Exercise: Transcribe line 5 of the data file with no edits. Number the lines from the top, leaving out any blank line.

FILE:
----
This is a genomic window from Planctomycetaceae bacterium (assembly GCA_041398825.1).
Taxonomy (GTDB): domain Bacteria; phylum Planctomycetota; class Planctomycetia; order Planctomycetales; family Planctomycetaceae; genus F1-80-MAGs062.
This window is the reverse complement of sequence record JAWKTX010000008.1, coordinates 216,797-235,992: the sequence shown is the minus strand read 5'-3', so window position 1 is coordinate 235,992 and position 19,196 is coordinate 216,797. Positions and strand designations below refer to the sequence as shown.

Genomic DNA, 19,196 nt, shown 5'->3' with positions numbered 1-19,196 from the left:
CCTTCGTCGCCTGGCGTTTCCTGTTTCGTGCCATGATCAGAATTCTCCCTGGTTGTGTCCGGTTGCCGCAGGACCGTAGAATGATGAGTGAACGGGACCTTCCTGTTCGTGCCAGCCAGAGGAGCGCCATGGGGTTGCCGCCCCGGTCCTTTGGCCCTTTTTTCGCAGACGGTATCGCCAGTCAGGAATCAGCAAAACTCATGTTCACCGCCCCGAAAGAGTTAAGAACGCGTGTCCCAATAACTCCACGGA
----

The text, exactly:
CCTTCGTCGCCTGGCGTTTCCTGTTTCGTGCCATGATCAGAATTCTCCCTGGTTGTGTCCGGTTGCCGCAGGACCGTAGAATGATGAGTGAACGGGACCTTCCTGTTCGTGCCAGCCAGAGGAGCGCCATGGGGTTGCCGCCCCGGTCCTTTGGCCCTTTTTTCGCAGACGGTATCGCCAGTCAGGAATCAGCAAAACTCATGTTCACCGCCCCGAAAGAGTTAAGAACGCGTGTCCCAATAACTCCACGGA